After nearly three decades of production, the Ford Ranger got the guillotine treatment in North America. The main reason was simple: it nibbled on Ford F-150 sales. Ford wants to keep the F-150’s best selling label exactly where it is now – at the top. That and the fact that the Ford Ranger’s safety, EPA and sales numbers were only so-so.
Other markets overseas get nifty, updated, modern Ford Ranger variants to choose from. We never had the opportunity to sample those machines. Despite the “One Ford” business plan having the world share vehicles, platforms and power-trains, no small Ford pickup truck has replaced the Ford Ranger in the United States.
What if Ford had a plan in the works for a revived, updated, modern Ford Ranger that could bring a new generation of truck buyers into the fold? General Motors has seen the value of having a vehicle that undercuts their big seller the Silverado. I refer to the new Chevrolet Colorado and I wager Ford’s brain-trust is eyeballing the Colorado’s numbers very carefully. If it sells well, if the business case for the Colorado is proven – Ford may respond.
Recently, Ford introduced the 2015 Ford Mustang and announced its world-wide use of an EcoBoost 2.3-liter, four-cylinder engine. Performance numbers have not been announced, but many automotive journalists predict over 300 horsepower and 300 lbs-feet of torque. All this while returning good mpg. A six-speed manual and six-speed automatic are available with the 2.3-liter engine.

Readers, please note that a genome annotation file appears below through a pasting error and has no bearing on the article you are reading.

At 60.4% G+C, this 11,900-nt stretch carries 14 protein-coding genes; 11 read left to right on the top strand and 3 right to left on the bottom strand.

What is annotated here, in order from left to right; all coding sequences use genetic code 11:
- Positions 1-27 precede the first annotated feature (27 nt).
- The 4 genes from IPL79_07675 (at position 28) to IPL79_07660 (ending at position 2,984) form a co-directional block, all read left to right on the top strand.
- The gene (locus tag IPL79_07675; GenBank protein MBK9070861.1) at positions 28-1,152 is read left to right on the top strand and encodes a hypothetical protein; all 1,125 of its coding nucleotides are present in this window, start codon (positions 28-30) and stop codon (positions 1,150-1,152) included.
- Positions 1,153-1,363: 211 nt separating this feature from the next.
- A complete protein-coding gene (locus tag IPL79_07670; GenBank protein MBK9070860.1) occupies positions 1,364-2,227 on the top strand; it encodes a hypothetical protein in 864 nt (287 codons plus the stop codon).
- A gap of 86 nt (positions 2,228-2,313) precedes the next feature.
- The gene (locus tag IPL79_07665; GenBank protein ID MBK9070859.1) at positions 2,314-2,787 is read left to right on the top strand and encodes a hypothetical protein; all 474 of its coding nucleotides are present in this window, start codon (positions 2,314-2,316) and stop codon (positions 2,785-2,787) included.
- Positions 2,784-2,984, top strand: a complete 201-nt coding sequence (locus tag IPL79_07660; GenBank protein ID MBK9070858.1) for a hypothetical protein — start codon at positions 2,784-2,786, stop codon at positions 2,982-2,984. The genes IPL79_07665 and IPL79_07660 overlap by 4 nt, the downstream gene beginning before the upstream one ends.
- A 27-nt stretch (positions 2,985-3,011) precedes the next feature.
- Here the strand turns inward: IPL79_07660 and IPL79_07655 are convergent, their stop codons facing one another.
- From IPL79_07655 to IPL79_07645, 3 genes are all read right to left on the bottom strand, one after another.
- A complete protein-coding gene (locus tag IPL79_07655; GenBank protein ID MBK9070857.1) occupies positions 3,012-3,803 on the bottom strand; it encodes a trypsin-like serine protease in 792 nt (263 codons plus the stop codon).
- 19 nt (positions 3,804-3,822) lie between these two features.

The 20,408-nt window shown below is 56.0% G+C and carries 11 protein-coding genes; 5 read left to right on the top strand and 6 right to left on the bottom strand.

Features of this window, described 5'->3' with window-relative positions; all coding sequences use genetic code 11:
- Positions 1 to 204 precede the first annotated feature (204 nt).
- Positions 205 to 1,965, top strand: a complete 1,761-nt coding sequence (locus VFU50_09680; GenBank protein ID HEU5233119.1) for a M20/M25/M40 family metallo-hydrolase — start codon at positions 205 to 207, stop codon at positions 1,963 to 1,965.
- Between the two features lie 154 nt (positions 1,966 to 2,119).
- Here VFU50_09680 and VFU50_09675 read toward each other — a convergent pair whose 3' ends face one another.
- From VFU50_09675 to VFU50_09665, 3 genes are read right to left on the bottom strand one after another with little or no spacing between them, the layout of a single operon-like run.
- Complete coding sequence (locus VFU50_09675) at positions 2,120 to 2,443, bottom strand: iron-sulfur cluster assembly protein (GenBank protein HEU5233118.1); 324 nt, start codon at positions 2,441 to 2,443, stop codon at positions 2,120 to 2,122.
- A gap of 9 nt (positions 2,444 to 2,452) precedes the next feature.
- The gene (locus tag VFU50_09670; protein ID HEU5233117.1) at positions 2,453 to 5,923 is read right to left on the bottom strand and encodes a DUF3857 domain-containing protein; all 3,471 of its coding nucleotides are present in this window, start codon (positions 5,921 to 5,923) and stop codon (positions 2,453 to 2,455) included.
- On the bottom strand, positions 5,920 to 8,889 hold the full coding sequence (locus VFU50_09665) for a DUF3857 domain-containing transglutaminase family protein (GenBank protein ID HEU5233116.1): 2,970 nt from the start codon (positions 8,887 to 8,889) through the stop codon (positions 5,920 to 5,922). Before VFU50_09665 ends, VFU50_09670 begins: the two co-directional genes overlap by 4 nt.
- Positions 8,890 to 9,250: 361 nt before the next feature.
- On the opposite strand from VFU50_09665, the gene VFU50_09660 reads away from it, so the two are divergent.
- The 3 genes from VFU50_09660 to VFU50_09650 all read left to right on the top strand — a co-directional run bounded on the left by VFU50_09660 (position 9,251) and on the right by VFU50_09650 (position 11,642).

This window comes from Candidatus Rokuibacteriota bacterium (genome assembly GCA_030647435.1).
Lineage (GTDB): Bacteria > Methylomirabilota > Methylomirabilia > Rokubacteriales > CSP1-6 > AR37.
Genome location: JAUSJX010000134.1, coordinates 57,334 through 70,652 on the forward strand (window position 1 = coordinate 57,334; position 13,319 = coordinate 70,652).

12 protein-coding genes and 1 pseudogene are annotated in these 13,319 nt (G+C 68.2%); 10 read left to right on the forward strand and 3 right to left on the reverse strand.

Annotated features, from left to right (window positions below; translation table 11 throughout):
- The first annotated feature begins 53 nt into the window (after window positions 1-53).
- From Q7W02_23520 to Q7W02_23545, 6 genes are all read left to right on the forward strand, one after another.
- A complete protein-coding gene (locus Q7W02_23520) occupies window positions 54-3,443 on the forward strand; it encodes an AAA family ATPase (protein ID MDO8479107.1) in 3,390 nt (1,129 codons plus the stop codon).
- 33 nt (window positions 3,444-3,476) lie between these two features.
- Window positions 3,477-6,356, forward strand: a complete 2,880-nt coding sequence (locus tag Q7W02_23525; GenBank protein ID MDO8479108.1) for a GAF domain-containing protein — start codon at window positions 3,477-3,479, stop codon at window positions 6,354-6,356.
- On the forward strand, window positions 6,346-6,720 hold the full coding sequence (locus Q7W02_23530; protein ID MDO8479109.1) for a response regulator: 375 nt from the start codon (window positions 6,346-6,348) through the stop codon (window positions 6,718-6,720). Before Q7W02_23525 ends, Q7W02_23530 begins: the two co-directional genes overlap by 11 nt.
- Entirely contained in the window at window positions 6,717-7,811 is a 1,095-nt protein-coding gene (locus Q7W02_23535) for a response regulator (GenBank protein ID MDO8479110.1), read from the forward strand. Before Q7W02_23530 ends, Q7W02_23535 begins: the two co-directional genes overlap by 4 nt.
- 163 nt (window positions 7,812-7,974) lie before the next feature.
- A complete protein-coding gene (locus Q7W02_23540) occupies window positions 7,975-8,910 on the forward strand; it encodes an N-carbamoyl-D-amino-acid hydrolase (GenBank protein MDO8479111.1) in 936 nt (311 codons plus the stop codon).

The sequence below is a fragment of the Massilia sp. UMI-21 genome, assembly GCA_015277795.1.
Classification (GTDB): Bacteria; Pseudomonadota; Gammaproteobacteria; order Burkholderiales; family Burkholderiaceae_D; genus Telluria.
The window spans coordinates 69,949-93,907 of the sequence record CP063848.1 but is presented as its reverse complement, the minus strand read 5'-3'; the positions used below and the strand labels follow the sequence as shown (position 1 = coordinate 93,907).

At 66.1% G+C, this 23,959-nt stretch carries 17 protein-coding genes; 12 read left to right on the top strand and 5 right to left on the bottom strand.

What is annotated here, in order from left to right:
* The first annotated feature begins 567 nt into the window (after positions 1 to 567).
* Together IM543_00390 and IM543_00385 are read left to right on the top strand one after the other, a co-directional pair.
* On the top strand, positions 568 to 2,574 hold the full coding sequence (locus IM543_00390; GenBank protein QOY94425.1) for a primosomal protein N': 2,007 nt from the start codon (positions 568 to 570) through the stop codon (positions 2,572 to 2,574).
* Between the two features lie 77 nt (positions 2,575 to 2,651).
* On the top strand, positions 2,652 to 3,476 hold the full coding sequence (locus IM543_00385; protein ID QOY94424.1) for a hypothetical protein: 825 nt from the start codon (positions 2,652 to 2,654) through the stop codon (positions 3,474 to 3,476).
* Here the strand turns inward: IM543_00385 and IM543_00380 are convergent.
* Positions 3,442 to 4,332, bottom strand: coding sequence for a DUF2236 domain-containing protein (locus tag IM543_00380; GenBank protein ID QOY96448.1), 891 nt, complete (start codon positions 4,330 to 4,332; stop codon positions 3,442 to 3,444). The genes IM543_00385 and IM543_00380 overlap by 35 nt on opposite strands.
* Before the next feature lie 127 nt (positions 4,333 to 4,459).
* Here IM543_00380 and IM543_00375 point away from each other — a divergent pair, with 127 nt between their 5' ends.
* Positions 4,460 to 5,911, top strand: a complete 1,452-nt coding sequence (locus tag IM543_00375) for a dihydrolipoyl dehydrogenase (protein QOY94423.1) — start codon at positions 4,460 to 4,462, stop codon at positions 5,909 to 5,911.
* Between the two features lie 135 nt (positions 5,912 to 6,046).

Did you catch the torque numbers? Could you imagine that on a small truck? One of the current best-selling small pickup trucks in North America, the Toyota Tacoma, has a 4.0-liter DOHC 24-Valve V6 that makes 236 hp and 266 lb-ft of torque.
Lighter engine, better mileage, more torque and greener operation? Yes! The Fast Lane Truck worked the crap out of a EcoBoost V6 and it did remarkably well beating just about everything it went up against. Ford knows turbo truck power and, by developing the 2.3 EcoBoost to work on a rear-drive platform like the next Mustang, some of the research has already happened.
Look, I know it’s more complicated than that. Millions of dollars worth of R&D have to go into a project like this. A new platform would have to be developed, (those overseas’ Ford Rangers look pretty good to me) EPA/CAFE numbers would have to be sussed out and the vehicle would have to slot in well under the base Ford F-150.
The current base model Ford F-150 starts at $24,445 while the current base model Nissan Frontier starts at $17,990. Maybe Ford could split the difference and bring the Ford Ranger back for a sub 19K base price-tag? If you could load up one for less than 26K, that could create some conquest sales and bring new blood to the F-150 when they need a larger truck.
I know, lot’s of “what-if” thinking.
All of my speculation aside, I do have one tantalizing tidbit to add to my speculation. Several months ago, at the Ford Proving grounds in Dearborn, MI – I saw an overseas’ Ford Ranger parked next to a R&D building while I was attending a press event. I wasn’t the only journalist who saw it either.
What do you guys think? Should they bring back the Ford Ranger? Will Chrysler respond by bringing back the Dodge Dakota as a Ram? We already know the Honda Ridgeline is being completely remade while Nissan and Toyota hint at all new trucks. I think Ford bringing back the Ford Ranger is a damn good idea – I hope they do too.
Speaking of a damn good idea, check out the video debut of the all-new Chevrolet Colorado!